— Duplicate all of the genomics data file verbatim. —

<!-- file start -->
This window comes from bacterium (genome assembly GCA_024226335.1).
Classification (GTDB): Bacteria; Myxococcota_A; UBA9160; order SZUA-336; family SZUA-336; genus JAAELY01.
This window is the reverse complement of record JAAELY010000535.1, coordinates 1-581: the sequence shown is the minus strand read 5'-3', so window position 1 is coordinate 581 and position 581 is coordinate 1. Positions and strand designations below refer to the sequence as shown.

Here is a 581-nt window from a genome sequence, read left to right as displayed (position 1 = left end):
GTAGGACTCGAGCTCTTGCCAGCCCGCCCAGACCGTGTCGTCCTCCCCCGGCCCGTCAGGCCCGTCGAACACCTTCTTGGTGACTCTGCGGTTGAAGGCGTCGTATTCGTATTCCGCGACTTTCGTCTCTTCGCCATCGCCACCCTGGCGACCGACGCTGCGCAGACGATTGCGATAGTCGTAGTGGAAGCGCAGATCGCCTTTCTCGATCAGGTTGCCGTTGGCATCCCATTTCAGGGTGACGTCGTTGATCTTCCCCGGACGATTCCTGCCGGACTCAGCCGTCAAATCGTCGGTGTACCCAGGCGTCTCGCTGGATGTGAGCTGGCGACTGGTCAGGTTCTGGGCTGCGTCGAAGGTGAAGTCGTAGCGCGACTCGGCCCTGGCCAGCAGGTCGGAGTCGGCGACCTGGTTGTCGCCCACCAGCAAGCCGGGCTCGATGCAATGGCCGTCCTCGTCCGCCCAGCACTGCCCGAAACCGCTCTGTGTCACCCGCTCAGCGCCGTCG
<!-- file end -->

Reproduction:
This window comes from bacterium (genome assembly GCA_024226335.1).
Classification (GTDB): Bacteria; Myxococcota_A; UBA9160; order SZUA-336; family SZUA-336; genus JAAELY01.
This window is the reverse complement of record JAAELY010000535.1, coordinates 1-581: the sequence shown is the minus strand read 5'-3', so window position 1 is coordinate 581 and position 581 is coordinate 1. Positions and strand designations below refer to the sequence as shown.

Here is a 581-nt window from a genome sequence, read left to right as displayed (position 1 = left end):
GTAGGACTCGAGCTCTTGCCAGCCCGCCCAGACCGTGTCGTCCTCCCCCGGCCCGTCAGGCCCGTCGAACACCTTCTTGGTGACTCTGCGGTTGAAGGCGTCGTATTCGTATTCCGCGACTTTCGTCTCTTCGCCATCGCCACCCTGGCGACCGACGCTGCGCAGACGATTGCGATAGTCGTAGTGGAAGCGCAGATCGCCTTTCTCGATCAGGTTGCCGTTGGCATCCCATTTCAGGGTGACGTCGTTGATCTTCCCCGGACGATTCCTGCCGGACTCAGCCGTCAAATCGTCGGTGTACCCAGGCGTCTCGCTGGATGTGAGCTGGCGACTGGTCAGGTTCTGGGCTGCGTCGAAGGTGAAGTCGTAGCGCGACTCGGCCCTGGCCAGCAGGTCGGAGTCGGCGACCTGGTTGTCGCCCACCAGCAAGCCGGGCTCGATGCAATGGCCGTCCTCGTCCGCCCAGCACTGCCCGAAACCGCTCTGTGTCACCCGCTCAGCGCCGTCG